To understand what Xi Jinping wants from the Winter Olympics, look at the man chosen to direct the opening ceremony. Zhang Yimou is one of China’s most famous film directors, but his hits (such as Hero and Raise the Red Lantern) are better loved by foreigners than by the Chinese. His job is to wow the outside world with images of China’s power and culture. In a deeply controversial Olympics — already being boycotted by ministers and officials from Britain, the US and many others — he is Beijing’s secret artistic weapon.
Princess Elizabeth was 25 when her father died. She was on the first leg of a Commonwealth tour and she spent the night of 5 February 1952 at Treetops Hotel, set in the branches of a large fig tree in Aberdare National Park in Kenya. ‘For the first time in the history of the world,’ wrote the British naturalist Jim Corbett, who was a guest at the hotel at the same time, ‘a young girl climbed into a tree one day a princess and, after having what she described as her most thrilling experience, she climbed down from the tree next day a Queen.
Two-and-a-half centuries ago in 2015 I had a video call with a Canadian friend who lives in my hometown of Toronto. As we spoke, she was putting together a Middle Eastern spice box for the Syrian refugee family she’d sponsored through her daughter’s school, carefully printing the labels in Arabic. Canada had recently committed to accepting 25,000 refugees, compared with the UK’s 10,000, which we both agreed was stingy.
Nigel Inkster, a former director of MI6, has described China as an ‘intelligence state’. This was true even before the Chinese Communist party (CCP) passed laws that all individuals and organisations must help the security forces when asked. Chinese officials, party members and citizens have long been active across a broad front in advancing the interests of the CCP, seeking out political, military, scientific, technological and commercial information.
‘Use the past to serve the present,’ declares the website of the China Centre of Jesus College, Cambridge. It seems a sensible motto, until you know that it’s the first half of a maxim of Chairman Mao’s, and that the second half is ‘make the foreign serve China’.
The China Centre is directed by Professor Peter Nolan, a fellow of Jesus and an expert on China’s economy. In the 1980s, he studied China’s collective farms and edited a volume that referred to itself as ‘a preliminary attempt to construct a new socialist political-economic strategy for Britain’.
Last time I wrote in these pages, I mentioned I was embarking upon a Herculean fundraising campaign for HM the Queen’s Platinum Jubilee Pageant this June. After six months of anxiety and toil, the target has at last been reached, thanks to two dozen patriotic individuals and 20 British companies. The hit rate was one in three. Each time a potential donor declined, a little piece of me died inside; when they donated, I felt a surge of gratitude.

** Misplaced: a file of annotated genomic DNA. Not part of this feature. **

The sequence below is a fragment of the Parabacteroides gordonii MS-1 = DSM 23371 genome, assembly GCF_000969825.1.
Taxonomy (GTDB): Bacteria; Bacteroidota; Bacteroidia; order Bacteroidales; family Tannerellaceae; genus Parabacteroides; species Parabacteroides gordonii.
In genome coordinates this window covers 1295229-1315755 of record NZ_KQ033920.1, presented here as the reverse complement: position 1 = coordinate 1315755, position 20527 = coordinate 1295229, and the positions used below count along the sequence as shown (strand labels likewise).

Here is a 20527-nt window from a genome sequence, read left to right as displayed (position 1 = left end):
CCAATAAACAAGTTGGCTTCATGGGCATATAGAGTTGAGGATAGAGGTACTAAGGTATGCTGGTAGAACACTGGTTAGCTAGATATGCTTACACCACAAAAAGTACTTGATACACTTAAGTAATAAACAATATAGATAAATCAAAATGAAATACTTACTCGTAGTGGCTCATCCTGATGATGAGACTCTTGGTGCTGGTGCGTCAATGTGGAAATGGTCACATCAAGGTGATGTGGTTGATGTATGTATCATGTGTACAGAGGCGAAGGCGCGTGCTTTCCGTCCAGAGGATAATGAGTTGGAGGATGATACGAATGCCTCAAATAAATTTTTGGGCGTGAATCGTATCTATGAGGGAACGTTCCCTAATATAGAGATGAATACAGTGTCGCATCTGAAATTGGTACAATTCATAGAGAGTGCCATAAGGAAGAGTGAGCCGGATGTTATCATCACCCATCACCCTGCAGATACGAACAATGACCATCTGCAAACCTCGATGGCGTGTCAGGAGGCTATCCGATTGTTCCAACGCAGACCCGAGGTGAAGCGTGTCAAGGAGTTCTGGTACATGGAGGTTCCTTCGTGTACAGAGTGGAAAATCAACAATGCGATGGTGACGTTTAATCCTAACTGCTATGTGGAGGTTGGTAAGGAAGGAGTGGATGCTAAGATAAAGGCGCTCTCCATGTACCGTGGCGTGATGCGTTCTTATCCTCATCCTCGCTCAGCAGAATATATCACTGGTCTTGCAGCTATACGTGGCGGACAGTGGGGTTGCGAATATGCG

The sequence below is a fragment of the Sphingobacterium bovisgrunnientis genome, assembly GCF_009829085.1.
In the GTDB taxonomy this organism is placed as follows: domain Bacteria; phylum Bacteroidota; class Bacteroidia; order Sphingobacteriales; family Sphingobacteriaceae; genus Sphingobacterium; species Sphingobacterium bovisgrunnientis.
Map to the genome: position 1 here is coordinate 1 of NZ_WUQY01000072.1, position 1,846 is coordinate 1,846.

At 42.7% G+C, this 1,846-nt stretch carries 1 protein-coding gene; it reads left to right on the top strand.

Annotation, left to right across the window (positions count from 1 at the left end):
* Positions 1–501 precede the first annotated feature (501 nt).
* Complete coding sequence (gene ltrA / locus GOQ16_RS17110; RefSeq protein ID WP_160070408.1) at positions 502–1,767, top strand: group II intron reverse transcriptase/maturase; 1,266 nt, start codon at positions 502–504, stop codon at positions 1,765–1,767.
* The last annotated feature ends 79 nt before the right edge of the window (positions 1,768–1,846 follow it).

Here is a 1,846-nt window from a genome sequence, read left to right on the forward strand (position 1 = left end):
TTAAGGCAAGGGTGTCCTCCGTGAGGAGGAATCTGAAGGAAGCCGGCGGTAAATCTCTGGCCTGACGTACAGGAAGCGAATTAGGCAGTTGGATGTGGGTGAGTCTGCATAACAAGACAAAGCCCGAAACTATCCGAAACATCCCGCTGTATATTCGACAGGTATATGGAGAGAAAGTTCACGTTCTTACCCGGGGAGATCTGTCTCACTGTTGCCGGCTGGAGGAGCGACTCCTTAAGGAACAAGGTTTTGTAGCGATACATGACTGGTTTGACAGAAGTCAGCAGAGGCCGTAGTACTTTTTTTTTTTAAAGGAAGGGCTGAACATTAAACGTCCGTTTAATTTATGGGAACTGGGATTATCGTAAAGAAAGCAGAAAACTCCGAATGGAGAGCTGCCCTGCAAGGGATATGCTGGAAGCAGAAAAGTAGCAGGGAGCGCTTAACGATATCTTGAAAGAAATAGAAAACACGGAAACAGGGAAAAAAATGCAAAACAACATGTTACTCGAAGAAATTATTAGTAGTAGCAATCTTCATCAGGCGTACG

Who let the dogs out? That’s the subject of a Whitehall probe into the recent Afghanistan debacle. When the Taliban took Kabul, an estimated 1,200 people who qualified for evacuation to the UK had to be left behind. But on 28 August, waiting Afghan families were left helpless on the ground as 173 cats and dogs were escorted past them into the airport and off to safety. The big question: on whose authority were animals put ahead of humans? And did any of this have the Prime Minister’s backing?
As ever with Johnsonian drama, the truth is elusive, but one minister seems closer to it than others.
The other morning, my wife Carla was driving home after the school run in her battered old Renault Trafic people-carrier when through the fog she saw what looked like a wolf. It was ambling across the fields, which were covered in white ice.
The wolf was only about 50 metres away, so she pulled over and took a picture, which she texted to the local dog rescue centre. She then followed the animal as it continued on its way, parallel to the road, in the direction of our house.
Spring is the season of supermarket daffodils. At a pound a bunch, you can deck out your home like Elton John and still have change from a fiver. From January until April, daffodils burst from village greens and quiet churchyards. The wild daffodil found across Britain is the Narcissus pseudonarcissus, known also as the ‘Lent lily’. Native to northern Europe, the hardy bulbs followed the British empire around the world and can now be found in Canada, New Zealand, Australia and the Falklands.